Re: Who's opinion should be considered: (was:Re: Snoke's response)

From: Glenn Morton <glenn_morton@yahoo.com>
Date: Sun Aug 14 2005 - 17:45:24 EDT

To George and Michael,

When I did my year sentence in philosophy grad school, the biggest lesson I came away with was the utter necessity of crucial experiments. Philosopher after philosopher would set up his internally self-consistent system of thought, each of which was totally inconsistent with the other guy. No one could tell which, if any, of the systems of thought was correct. I became rather frustrated because I began to realize that truth was really not to be found in philosophy.

In many ways, theology has the same problem--the lack of a means to determine which view is correct. That being said, I absolutely would agree with George that if one is to do serious theology, one absolutely must read the ancient theologians and the modern and they must then know the issues. Like most areas one deals with in life, the majority of people are utterly ignorant of theology (that would include me as well). A friend, who I have known for 25 years, who is also a former YEC who struggled with the geologic data, had an appropo saying about the geological ignorance of our fellow YECs in those days. He said, "Not only can most people not argue the issues, most people don't even know what the issues are!"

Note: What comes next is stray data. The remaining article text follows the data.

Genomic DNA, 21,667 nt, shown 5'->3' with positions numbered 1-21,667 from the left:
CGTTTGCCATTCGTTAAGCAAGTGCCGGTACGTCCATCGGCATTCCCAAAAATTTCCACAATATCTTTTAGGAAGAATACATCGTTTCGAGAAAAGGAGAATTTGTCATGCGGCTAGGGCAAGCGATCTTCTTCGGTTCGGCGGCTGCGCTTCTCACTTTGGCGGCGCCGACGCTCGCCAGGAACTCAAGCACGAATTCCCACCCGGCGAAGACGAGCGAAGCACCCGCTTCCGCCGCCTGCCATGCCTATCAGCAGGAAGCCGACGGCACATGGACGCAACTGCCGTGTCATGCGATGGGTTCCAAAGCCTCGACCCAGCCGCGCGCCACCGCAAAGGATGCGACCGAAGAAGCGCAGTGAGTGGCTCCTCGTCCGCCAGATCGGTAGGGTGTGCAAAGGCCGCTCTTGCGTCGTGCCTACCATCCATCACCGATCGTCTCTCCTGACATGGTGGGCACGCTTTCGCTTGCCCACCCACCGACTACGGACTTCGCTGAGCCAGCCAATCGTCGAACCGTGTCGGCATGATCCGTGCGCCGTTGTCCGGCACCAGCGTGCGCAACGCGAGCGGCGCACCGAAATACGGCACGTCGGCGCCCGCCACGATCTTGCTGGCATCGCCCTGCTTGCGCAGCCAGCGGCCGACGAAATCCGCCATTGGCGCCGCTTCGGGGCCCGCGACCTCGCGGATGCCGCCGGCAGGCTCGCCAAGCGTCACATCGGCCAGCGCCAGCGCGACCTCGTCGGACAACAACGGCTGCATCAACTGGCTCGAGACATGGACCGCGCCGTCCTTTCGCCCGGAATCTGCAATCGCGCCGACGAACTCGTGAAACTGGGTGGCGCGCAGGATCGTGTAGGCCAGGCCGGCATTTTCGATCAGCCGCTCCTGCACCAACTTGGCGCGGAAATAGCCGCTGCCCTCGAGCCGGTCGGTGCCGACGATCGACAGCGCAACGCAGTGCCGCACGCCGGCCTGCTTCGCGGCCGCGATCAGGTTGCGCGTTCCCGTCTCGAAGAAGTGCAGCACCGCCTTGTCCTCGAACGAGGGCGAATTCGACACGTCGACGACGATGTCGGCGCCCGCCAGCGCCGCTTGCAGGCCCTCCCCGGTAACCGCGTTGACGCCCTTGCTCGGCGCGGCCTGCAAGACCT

glenn
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Received on Sun Aug 14 17:46:55 2005

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